• The coordinating investigators therefore designed a double blind placebo controlled trial in order to assess the optimal antithrombotic regimen that should be pursued long-life in this subset of patients.

Condition or disease Intervention/treatment Phase
Coronary Artery Disease Drug: OAC + Aspirin 100mg od Drug: OAC + placebo of Aspirin 100mg od Phase 3

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Study Type : Interventional  (Clinical Trial)
Estimated Enrollment : 2000 participants
Allocation: Randomized
Intervention Model: Parallel Assignment
Intervention Model Description: It's a prospective, randomized, double-blind, placebo controlled, parallel-group, multi-center study.
Masking: Quadruple (Participant, Care Provider, Investigator, Outcomes Assessor)
Primary Purpose: Treatment
Official Title: Assessment of Quitting Versus Using Aspirin Therapy In Patients Treated With Oral Anticoagulation for Atrial Fibrillation With Stabilized Coronary Artery Disease
Estimated Study Start Date : April 2020
Estimated Primary Completion Date : April 2024
Estimated Study Completion Date : April 2024

Resource links provided by the National Library of Medicine

Drug Information available for: Aspirin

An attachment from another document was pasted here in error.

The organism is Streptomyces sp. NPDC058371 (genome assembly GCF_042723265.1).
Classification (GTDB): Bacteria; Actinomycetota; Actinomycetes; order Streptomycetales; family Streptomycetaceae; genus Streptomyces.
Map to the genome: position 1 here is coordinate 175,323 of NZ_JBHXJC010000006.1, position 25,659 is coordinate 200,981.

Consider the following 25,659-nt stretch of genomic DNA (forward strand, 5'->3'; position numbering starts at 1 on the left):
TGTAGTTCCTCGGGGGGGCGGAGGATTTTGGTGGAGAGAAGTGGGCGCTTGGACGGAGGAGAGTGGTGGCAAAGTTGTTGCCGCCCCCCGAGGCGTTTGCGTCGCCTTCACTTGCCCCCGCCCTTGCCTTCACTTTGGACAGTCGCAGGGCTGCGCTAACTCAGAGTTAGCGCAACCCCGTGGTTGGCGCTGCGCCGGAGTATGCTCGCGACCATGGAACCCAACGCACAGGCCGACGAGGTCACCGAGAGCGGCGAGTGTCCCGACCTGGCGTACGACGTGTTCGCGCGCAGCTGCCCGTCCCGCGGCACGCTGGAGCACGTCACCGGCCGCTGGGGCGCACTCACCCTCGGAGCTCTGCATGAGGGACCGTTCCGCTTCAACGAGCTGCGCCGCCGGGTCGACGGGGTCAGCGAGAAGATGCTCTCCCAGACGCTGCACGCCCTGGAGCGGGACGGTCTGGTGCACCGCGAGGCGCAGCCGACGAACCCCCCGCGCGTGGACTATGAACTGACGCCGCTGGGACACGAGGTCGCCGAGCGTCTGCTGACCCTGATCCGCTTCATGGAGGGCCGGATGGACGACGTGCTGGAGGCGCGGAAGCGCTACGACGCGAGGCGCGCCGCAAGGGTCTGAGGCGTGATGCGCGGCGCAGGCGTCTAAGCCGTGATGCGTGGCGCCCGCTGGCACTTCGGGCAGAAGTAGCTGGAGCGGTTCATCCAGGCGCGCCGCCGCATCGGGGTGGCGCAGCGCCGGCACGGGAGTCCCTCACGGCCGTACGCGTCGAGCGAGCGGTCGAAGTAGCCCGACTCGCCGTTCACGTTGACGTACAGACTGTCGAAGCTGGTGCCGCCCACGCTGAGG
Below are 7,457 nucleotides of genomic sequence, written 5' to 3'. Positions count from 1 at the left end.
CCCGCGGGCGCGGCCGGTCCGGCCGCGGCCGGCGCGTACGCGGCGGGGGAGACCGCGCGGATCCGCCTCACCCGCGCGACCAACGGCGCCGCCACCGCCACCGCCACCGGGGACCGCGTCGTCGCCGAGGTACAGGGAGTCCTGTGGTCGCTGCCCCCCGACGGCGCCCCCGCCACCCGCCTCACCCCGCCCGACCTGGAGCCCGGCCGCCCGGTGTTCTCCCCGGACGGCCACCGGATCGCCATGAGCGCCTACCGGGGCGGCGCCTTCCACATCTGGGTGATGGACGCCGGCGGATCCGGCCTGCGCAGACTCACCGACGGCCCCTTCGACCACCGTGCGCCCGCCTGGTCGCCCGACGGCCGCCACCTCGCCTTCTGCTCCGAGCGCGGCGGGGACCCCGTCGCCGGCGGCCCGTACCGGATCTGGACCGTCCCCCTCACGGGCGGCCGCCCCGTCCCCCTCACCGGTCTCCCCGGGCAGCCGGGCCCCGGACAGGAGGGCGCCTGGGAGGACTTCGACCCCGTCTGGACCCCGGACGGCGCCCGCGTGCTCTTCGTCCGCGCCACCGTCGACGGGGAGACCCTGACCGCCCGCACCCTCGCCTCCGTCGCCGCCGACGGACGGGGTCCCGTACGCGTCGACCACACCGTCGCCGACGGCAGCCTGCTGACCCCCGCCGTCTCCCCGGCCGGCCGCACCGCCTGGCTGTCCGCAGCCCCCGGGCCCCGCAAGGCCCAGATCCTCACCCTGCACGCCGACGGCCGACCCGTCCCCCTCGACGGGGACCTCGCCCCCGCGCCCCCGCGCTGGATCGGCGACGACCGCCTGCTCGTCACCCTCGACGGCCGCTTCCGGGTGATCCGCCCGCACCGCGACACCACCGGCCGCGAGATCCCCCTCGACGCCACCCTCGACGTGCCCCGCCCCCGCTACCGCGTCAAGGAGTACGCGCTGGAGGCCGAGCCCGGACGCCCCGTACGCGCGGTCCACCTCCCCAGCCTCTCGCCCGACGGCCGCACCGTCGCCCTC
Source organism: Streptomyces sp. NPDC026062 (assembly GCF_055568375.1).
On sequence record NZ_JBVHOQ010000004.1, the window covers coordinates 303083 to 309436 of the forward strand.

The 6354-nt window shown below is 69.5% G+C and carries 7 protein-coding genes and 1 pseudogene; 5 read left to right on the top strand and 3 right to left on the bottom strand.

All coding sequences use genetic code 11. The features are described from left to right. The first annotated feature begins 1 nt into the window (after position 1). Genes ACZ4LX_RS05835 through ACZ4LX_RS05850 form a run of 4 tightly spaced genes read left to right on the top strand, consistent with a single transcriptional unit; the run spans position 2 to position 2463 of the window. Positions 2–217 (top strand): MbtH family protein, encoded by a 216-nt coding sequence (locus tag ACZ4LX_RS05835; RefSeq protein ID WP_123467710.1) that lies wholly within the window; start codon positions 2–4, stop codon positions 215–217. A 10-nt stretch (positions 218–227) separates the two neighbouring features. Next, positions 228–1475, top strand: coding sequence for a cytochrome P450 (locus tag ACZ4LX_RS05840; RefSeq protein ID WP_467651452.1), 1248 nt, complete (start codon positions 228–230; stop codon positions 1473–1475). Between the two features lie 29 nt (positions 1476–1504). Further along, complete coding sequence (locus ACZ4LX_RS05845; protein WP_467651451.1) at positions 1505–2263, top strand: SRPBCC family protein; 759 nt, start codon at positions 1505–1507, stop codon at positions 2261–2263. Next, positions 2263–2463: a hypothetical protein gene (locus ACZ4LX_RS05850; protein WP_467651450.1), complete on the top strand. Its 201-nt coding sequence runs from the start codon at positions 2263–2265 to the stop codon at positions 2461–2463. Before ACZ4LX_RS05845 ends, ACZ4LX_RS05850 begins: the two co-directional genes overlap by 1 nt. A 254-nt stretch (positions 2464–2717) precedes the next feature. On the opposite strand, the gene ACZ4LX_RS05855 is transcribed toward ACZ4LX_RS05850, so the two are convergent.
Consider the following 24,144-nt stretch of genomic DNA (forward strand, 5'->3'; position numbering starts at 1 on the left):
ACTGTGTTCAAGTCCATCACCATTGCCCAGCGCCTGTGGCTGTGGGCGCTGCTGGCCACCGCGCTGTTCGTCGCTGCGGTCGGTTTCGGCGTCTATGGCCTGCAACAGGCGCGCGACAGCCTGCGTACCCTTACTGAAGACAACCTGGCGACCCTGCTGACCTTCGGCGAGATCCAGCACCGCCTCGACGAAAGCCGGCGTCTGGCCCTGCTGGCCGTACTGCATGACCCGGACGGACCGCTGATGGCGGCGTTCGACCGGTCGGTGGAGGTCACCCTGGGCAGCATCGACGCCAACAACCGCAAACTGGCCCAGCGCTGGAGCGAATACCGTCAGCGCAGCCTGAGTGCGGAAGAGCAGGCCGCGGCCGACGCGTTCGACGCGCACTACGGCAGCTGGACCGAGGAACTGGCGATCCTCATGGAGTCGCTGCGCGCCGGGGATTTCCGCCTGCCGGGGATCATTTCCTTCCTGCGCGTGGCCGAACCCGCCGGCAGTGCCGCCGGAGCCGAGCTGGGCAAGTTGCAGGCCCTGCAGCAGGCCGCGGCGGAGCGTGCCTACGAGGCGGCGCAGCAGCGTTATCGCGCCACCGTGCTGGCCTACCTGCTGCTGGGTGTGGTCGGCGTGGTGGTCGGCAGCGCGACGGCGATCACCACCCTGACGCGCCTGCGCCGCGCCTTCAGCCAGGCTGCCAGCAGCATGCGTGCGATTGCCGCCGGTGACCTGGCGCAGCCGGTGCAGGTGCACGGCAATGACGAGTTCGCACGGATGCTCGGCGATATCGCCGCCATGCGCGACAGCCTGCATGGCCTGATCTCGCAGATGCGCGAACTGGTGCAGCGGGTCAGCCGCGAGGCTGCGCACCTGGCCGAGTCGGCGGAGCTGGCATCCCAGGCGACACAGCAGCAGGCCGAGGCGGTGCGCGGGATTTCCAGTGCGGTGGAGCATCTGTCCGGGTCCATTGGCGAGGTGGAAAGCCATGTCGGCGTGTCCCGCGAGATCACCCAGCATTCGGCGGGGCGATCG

Arm Intervention/treatment
Active Comparator: Experimental group
Patients intaking full-dose OAC + ASA 100mg od
Drug: OAC + Aspirin 100mg od
Patients will receive full-dose of OAC + Aspirin 100mg od during 24 to 48 months (until death or the end of the study : i.e. achievement of 2-year follow-up of the last included patient, maximum of 48-month followup for the first included patient)

Placebo Comparator: Control group
Patients intaking full-dose OAC + Placebo of ASA 100mg od
Drug: OAC + placebo of Aspirin 100mg od
Patients will receive full-dose of OAC + placebo of Aspirin 100mg od during 24 to 48 months (until death or the end of the study : i.e. achievement of 2-year follow-up of the last included patient, maximum of 48-month followup for the first included patient)




Primary Outcome Measures :
  1. Primary efficacy outcome : rate of composite of cardiovascular mortality and thrombotic cardiovascular events [ Time Frame: within 24-48 months ]

    The primary efficacy outcome is the incidence of the adjudicated composite of (within 24-48 months):

    • CV mortality
    • Thrombotic cardiovascular events

      • Myocardial infarction
      • Stroke
      • Any coronary revascularization
      • Systemic embolism